The pits were the winter playground for kids too.  It was the depression, Swistun said, and most kids didn't have sleighs.  Even if you did, they weren't built well enough to survive the pits.  But the kids knew they didn't need fancy sleds, they had Mr. Chudleigh's store.
"We went to Mr. Chudleigh's store here and asked for big cardboard boxes because cardboard boxes made a fantastic sleigh," Swistun said.
"You just hopped on that and when it wore out you went to the store and got another one."


Swistun's dad, who was killed in a blast gone wrong at the pits when he was in his 60s, worked there in the summer and in the winter he and his brother cut ice.
"They had these big saws and they would cut ice and put it on a sleigh and the horses would take it to the CN crossing just south of the village," she said.
The ice was put in boxcars full of sawdust and was used to cool passenger trains.  Some, she said, might have also been shipped to Winnipeg where it was sold.
She remembers her dad and uncle coming home for lunch after spending their mornings cutting ice, their overalls frozen solid past the knees.
"They would hang them behind my mom's cook stove to thaw them out and then when they finished their lunch they would put their overalls back on to go back and cut more ice in the afternoon."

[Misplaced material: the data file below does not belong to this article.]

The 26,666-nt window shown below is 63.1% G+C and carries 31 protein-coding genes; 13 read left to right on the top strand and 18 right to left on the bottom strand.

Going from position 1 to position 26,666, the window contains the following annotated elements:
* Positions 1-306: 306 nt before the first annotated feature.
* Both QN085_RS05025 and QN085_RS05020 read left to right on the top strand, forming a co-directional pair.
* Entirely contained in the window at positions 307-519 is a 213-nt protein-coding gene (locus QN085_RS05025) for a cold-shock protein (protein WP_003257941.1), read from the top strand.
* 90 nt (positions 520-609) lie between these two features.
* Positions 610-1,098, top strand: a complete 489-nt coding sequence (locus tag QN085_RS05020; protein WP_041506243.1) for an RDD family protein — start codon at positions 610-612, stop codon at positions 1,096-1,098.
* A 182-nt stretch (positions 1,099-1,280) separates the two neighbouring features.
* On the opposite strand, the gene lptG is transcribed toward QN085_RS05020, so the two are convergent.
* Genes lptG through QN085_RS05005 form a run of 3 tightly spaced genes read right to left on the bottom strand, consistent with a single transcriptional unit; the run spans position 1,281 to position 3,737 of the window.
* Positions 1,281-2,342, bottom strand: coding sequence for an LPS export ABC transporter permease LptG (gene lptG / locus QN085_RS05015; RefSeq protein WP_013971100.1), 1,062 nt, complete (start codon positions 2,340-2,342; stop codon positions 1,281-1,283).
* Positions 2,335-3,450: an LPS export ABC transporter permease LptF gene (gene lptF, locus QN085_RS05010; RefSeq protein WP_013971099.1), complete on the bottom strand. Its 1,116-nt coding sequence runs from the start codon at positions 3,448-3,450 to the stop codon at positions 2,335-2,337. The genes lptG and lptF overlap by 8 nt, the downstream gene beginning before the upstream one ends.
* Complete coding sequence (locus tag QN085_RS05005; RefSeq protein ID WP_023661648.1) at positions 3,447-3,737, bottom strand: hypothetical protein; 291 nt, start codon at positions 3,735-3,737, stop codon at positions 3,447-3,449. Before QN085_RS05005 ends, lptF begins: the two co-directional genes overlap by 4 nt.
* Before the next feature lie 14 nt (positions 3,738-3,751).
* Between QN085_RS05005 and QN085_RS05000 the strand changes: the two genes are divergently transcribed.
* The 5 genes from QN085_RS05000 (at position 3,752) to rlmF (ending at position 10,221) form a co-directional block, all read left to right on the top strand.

When Lois and Bill owned the pits - called Birds Hill Gravel and Stone - there were plenty of tough times.  She remembers one summer, when her youngest at the time was just about a year old, she had to work at the pit weighing trucks.  She would drop the kids off at the sitter's, and head down for the day.  The sitter would take the kids back home in the evening to put them to bed, and when Swistun's dad came to relieve her, she'd go home.
They were struggling with the business, she said, and it was a time when they didn't know whether or not they'd make it.
"We had a big job and it was a case of either we made money on that job or we'd have to go out of business."
They survived and over the years, Birds Hill Gravel and Stone supplied gravel for many big jobs including the Nairn Street overpass, Winnipeg's north end sewage treatment plant and the St. James bridge approaches.
The pits were the family business, but just like when Lois was a kid, they were the family playground too.
"Our entertainment on a Saturday night for the kids, we'd go down to the pits and my husband would put dynamite into the water to loosen the gravel.  This dynamite would blow up in the water," she laughed.